During the pandemic, video and phone calls have become a crucial source of social connection, but like in-person interactions, they can become tiring if they go on too long. The world used to be rich with excuses for cutting a conversation short: I should probably get home to feed my dog; this was fun, but I have to go to another party; and so on. But this new, locked-down era calls for more creativity in coming up with a good reason to say bye.
Thankfully, we are seasoned liars and up to the test. Pandemic or no pandemic, innocuous white lies function as a social lubricant, allowing one to keep up an air of politeness while terminating conversations humanely. “People lie because it works,” says Robert Feldman, a psychology professor at the University of Massachusetts at Amherst and the author of The Liar in Your Life: The Way to Truthful Relationships. “We’re all very susceptible to the lies of others, and in fact sometimes welcome those lies because it gives us a graceful way of interacting with other people.” He says that this sort of casual lying is, at least in the United States, “almost a universal kind of behavior.”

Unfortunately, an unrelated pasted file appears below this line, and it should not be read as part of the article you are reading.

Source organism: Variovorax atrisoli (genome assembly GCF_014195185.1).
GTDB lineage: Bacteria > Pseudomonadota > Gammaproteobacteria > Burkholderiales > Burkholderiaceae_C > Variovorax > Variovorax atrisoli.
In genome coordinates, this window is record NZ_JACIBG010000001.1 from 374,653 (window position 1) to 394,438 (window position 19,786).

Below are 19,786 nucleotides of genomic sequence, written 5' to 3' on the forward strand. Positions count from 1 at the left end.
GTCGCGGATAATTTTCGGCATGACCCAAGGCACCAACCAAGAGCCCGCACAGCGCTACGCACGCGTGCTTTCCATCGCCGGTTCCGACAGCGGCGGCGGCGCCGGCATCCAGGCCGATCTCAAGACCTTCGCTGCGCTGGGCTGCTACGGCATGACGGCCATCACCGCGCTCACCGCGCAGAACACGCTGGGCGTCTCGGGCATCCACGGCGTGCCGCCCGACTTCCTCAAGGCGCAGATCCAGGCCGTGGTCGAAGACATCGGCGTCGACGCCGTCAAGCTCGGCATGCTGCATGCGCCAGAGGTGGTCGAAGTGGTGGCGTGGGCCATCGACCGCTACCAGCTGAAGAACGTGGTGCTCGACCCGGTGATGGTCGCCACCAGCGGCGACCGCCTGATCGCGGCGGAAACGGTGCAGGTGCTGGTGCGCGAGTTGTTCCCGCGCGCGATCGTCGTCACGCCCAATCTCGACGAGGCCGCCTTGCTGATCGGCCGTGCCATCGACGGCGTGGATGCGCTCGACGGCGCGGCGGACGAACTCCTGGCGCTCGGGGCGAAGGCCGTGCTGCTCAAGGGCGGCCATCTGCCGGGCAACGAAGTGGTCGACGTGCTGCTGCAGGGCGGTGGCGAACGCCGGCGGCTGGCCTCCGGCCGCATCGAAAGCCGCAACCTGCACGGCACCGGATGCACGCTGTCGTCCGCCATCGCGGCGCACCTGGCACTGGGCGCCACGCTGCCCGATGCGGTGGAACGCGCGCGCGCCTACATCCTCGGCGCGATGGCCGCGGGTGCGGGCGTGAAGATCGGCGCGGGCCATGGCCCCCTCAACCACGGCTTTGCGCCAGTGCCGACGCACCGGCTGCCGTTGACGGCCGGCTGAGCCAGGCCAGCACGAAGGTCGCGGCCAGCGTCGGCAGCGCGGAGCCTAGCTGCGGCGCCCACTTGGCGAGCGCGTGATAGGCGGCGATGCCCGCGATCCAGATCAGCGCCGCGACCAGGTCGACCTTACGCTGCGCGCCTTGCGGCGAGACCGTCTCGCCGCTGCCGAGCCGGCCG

Even at a time when people have been deprived of their usual socializing, the accumulation of phone calls, FaceTime catch-ups, and Zoom happy hours can be exhausting. Between work, child care, and household chores, many of those currently cooped up at home have ample excuses for not socializing. But many others don’t, and just want to seem like they do. Like poets working within a particularly constrictive rhyme scheme, they are innovating deceptions within the present limitations—or, occasionally, just being more honest about not wanting to talk.